You may have a lower win rate by 2% or your average winner may be a little bit smaller or your average loser may be a little bit bigger. Whatever it is. You don’t want to be trading on a fine line where your position size is so inflated and maxed out that you actually end up pushing yourself over the edge into the … When you blow up your account, when you get to that point where you’ve gone too far with your position size because you’re so convinced that the numbers are right. I think that the big lesson that I’m getting from you here today is you really need to focus on the future.
You need to focus on execution and that’s really where your efforts should be because the numbers can be a bit of a crutch. Although, I think, for some traders it’s a good thing to have because some traders just need to see that. I think that for other traders they understand that the real important thing that you need is the right execution in the future. Otherwise all those numbers don’t matter because if you’re not executing as you should, you’re not even trading that system in the past that made those numbers anyway.
Darren: Yeah. Also, if you look at the results of funds as well, it’s not always the same 3 funds in the top 3 every year. It fluctuates. Funds have good years and bad years, and their results fluctuate. Also, their numbers are fluctuating. Do you see what I mean? Say you have a good year and you say, “All right, well, we can risk 5% per trade next year because this is our number.” Then next year is not so favorable market-wise, conditions-wise. Then you lose more money, so you have to be able to react in the moment, as well, and make some sort of judgment calls which aren’t based on numbers. That’s something that you learn with experience.
Walter: Absolutely. I think that makes perfect sense. I think that’s why there’s a trader I know who employs traders, and he varies their position size based on how well they’re doing. We can probably do a whole episode just on this idea of how do you do technical analysis on yourself? Which is basically what he does, which I think is fascinating and he’s a very switched on guy. For today, I guess the point is really you need to decide. How are you going to approach the future? Are you going to make sure that you’re doing what you’ve always been doing? Do you understand that things are going to change? Does that mean you’re going to change your whole thing? As you say, these funds at the top of the leaderboard, they flip flop every year, don’t they?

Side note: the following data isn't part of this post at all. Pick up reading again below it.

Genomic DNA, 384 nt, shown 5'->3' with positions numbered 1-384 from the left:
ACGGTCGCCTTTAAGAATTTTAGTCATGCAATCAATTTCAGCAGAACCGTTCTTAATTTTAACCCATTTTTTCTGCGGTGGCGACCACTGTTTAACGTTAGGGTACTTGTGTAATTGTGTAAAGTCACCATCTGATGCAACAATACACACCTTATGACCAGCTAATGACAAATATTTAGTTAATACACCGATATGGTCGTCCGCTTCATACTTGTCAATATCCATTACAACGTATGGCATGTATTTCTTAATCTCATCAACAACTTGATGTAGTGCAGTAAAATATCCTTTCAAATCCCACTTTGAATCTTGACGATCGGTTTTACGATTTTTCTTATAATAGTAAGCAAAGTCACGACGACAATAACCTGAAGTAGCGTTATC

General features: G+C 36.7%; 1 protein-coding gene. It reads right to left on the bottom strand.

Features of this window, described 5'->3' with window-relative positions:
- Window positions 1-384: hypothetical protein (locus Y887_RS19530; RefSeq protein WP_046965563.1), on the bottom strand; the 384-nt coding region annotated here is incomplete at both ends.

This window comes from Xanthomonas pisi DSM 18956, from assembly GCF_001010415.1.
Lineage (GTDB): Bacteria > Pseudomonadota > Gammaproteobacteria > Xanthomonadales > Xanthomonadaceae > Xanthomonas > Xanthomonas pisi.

I always think it’s funny when you read in some of the mainstream economics magazines and business magazines when they talk about, “Oh, trend trading is dead now.” It’s always when the funds like the Dunn Fund have had a really poor year that they say, “Oh, that’s it for trend trading. These markets are too choppy because all the al-goes are in the market, they change the game, and this and that.” Then it’s almost too funny because as soon as those articles come out the next year they’ll have a banner year. You can’t do any better picking tops and bottoms in these trend following funds than watching what the mainstream business journalists have to say about them. It’s just perfect.
Take the big picture, right? What I’m hearing, Darren, is we’re going to take the big picture. That’s the point of view that you should have. You know that execution is what’s going to get you the money, and following your system, and understanding that you’re going to have down years. A trader that I know, a really good trader who’s now gone to a private fund, I remember he called me once. It was a few years ago. He says, “It’s been a really tough year. How has it been for you?” It’s been weird. These big shadows aren’t working as much anymore. I said, “Yeah, it’s true, but you have to be a little bit more picky and things like that and just understand that if you don’t have a good trade you don’t have to take a subpar one, and that sort of thing.” Even he, who had been trading for a decade, had come up on this year where it was like, “Oh, no.” He wasn’t really questioning himself, but he just wanted to make sure that it was him, so he was asking me and that sort of thing. I thought that was interesting.
Darren: Yeah. One of the most famous, most recent good examples of this over reliance on the numbers was when they were bundling these mortgages up and reselling them on. Everyone thought that they couldn’t lose and they were getting riskier and riskier with it because the numbers were good. Then you have that black swan event and that unexpected event, and then you get caught out because you were too reliant on the numbers. That’s the takeaway is use these numbers to get a feeling for your strategy and if it appears to make profit but you need some more than that. You need to be able to react and not just blindly follow numbers.
Walter: Well said. Thanks for your time, Darren. I really appreciate it and we will see you in the next episode? What are we going to talk about next time?
Walter: Excellent. Well, we’ll see you then. Take care.
Darren: Cheers, Walter.